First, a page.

Academic journal article Review of European Studies

Parent-Child Relationship: Peculiarities and Outcome

Academic journal article Review of European Studies

Parent-Child Relationship: Peculiarities and Outcome

Article excerpt

Abstract

The relationship between parents and their children can be regarded as the most important relationship an individual can experience. This paper, examines theoretical and empirical literature on parent-child relationships by analyzing recent accomplishments on this issue. It turns first to the question of which behaviors in children are associated with those of their parents? This paper also reviews researches on: factors that influence parent-child relationship from an integrative contextual-empirical perspective. It is indeed true that parents are usually the ones who spend the most time with young children over extended periods of time; therefore this paper seek answers to the question of whether parents really have influence(s)on their children, to what extent and the importance of these influences. The results of this paper showed that temperament, antisocial and externalizing behaviors (e.g. substance abuse) were the most reported behavioral characteristics between parents and their children.

Keywords: parent-child relationship, attachment theory, parent-adult child relationship, parent and child behavior

1. Introduction

Parent-child relationships constitute a very special type of relationship in which every human is personally involved. According to Troll & Fingerman (1996), parent-child relationship is specific in nature and differs from all other kinds of relationships (such as partners, family and friends) because of its degree of intimacy. Researchers who have studied parent-child relationships focused on different aspects. Some characterized their study based on how parent-child relationship influences children's decision making and communication (Field et al., 2007); Effects of parent-child relationship in the development of children's emotional functioning and regulation (Boutelle et al., 2009); With the advent of extensive research in genetics, some researchers further explored the genetic nature of parents and how it influences the characteristics that children exhibit (Maccoby, 2000); While a large number of studies focus on issues like parental attachment (Antonucci et al., 2004; Bohlin et al., 2000). Parents are not the only source of influence on children; as children grow, they are more subject to the influence of peers, mass media, and other external factors outside the family. In this paper we focus on parental influence on children. It is important to note that the relationship that exists between parents and their children portray the type of families they come from.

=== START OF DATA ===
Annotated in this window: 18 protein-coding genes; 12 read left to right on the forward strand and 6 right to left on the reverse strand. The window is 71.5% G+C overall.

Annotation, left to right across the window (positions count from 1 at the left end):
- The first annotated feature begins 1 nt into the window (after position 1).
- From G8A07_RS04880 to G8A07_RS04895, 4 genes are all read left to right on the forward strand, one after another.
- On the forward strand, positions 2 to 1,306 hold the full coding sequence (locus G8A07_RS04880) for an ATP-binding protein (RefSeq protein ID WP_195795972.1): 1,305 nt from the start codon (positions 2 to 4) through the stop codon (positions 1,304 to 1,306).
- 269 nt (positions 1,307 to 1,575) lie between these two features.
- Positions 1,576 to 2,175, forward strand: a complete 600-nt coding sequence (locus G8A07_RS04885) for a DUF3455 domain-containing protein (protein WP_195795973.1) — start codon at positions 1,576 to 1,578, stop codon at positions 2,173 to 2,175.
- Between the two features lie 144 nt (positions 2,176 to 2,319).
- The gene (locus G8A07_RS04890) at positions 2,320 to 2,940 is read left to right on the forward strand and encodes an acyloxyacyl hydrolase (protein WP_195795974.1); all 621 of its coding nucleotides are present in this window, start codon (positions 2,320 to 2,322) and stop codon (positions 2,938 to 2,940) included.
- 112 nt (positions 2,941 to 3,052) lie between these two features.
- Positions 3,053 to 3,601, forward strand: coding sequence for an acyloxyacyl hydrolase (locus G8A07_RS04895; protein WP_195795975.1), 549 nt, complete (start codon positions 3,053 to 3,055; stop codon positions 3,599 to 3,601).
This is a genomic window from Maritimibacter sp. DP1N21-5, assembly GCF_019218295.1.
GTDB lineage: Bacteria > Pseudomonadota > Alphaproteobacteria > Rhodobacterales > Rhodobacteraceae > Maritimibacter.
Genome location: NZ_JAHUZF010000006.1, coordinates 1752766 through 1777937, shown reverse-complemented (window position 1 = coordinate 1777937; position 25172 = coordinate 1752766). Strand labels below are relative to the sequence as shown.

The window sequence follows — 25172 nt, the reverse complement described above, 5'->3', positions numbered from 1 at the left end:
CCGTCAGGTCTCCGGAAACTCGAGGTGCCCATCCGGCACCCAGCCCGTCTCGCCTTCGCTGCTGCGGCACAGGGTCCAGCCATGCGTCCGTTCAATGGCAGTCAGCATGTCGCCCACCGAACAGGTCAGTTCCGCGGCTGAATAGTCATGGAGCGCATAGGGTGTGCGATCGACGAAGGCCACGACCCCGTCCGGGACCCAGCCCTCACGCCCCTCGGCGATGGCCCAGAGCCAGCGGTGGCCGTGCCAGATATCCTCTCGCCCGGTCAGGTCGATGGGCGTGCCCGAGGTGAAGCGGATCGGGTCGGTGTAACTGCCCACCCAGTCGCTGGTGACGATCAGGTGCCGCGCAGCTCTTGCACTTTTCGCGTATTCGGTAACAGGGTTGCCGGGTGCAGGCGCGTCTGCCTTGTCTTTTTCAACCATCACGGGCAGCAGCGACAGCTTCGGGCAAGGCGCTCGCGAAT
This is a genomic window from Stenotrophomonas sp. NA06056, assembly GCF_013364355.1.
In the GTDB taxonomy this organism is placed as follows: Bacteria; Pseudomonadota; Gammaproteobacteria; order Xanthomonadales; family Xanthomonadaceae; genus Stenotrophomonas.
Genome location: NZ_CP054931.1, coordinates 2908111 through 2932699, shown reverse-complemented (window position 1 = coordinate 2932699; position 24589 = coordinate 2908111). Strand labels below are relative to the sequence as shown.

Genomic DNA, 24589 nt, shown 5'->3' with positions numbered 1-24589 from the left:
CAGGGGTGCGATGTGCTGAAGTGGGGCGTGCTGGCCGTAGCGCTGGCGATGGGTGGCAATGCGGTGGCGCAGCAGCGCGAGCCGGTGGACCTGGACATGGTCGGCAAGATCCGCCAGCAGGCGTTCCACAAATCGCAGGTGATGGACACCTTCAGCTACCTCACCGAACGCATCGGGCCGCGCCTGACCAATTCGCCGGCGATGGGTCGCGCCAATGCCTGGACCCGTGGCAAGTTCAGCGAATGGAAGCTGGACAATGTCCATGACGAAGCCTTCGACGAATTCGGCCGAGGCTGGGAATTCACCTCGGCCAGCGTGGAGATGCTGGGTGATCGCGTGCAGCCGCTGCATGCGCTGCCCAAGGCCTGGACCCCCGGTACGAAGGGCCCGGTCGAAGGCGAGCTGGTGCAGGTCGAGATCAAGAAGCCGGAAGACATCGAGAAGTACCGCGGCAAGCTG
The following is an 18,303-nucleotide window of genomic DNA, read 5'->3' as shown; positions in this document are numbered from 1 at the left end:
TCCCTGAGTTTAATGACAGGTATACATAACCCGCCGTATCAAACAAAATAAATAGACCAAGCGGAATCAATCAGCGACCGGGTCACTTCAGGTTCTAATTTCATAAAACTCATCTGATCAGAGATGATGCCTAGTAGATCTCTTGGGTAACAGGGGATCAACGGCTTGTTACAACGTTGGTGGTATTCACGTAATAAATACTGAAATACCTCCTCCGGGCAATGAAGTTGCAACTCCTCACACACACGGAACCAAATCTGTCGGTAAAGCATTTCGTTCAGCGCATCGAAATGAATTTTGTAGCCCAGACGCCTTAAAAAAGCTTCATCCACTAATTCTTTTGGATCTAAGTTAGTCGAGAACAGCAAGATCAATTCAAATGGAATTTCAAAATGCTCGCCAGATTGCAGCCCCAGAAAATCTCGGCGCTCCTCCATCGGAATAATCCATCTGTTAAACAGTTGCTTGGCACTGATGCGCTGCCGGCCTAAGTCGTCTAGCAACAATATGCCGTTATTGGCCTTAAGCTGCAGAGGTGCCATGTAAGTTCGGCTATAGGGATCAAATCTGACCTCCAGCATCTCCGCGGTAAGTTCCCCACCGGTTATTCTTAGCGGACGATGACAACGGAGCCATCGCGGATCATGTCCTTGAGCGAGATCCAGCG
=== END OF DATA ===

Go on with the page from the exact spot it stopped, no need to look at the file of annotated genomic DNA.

2. Theoretical Framework

2.1 The Domain Perspective: Attachment Theory

The study of parent-child relationship had been based on attachment theory and had given remarkable results. Attachment theory as it relates to children emphasizes the importance of caring relationships for normal development of the child; it also suggests that a good nurturing relationship between parent and child shapes future social, cognitive, and emotional development of that child (Antonucci et al., 2004). John Bowlby in 1973 formulated attachment theory by drawing concepts from biology and psychoanalysis. According to this theory, children develop internal representations of relationships as a result of interactions with their primary caregivers (e.g. parents), which they subsequently use in maintaining other relationships. Attachment theory also presumes that parent-child relationship has long term consequences for shaping a child's psychological functioning.

During infancy, parent-child relationship is characterized by high levels of bonding of children with their parents (especially mothers), due to strong emotional and physical ties between a child and his or her parents. The loss of the attachment figure is accompanied by anxiety and grief, which can lead to problems in the child's social and emotional development (Varga, 2011). Strong attachment ties between children and their parents are a necessary condition for good mental health of the future adult (Bowlby, 1973). …

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